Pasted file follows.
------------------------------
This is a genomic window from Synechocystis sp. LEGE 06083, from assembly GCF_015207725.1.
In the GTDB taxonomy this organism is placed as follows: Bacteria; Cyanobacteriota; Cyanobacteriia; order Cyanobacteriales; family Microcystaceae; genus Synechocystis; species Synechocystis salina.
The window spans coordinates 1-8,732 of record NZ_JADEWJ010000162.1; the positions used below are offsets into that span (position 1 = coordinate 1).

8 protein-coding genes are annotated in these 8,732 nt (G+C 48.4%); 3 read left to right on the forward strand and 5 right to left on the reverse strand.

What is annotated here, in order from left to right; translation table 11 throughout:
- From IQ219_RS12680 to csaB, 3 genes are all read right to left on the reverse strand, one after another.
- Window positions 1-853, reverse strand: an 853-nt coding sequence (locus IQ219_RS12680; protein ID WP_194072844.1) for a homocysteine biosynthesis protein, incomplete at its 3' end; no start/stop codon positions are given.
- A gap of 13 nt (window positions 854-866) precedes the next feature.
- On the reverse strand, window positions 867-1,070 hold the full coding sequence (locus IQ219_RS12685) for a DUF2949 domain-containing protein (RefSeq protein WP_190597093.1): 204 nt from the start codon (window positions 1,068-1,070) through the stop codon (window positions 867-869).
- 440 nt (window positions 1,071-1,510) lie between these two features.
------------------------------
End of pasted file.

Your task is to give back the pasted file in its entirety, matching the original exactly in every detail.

This is a genomic window from Synechocystis sp. LEGE 06083, from assembly GCF_015207725.1.
In the GTDB taxonomy this organism is placed as follows: Bacteria; Cyanobacteriota; Cyanobacteriia; order Cyanobacteriales; family Microcystaceae; genus Synechocystis; species Synechocystis salina.
The window spans coordinates 1-8,732 of record NZ_JADEWJ010000162.1; the positions used below are offsets into that span (position 1 = coordinate 1).

8 protein-coding genes are annotated in these 8,732 nt (G+C 48.4%); 3 read left to right on the forward strand and 5 right to left on the reverse strand.

What is annotated here, in order from left to right; translation table 11 throughout:
- From IQ219_RS12680 to csaB, 3 genes are all read right to left on the reverse strand, one after another.
- Window positions 1-853, reverse strand: an 853-nt coding sequence (locus IQ219_RS12680; protein ID WP_194072844.1) for a homocysteine biosynthesis protein, incomplete at its 3' end; no start/stop codon positions are given.
- A gap of 13 nt (window positions 854-866) precedes the next feature.
- On the reverse strand, window positions 867-1,070 hold the full coding sequence (locus IQ219_RS12685) for a DUF2949 domain-containing protein (RefSeq protein WP_190597093.1): 204 nt from the start codon (window positions 1,068-1,070) through the stop codon (window positions 867-869).
- 440 nt (window positions 1,071-1,510) lie between these two features.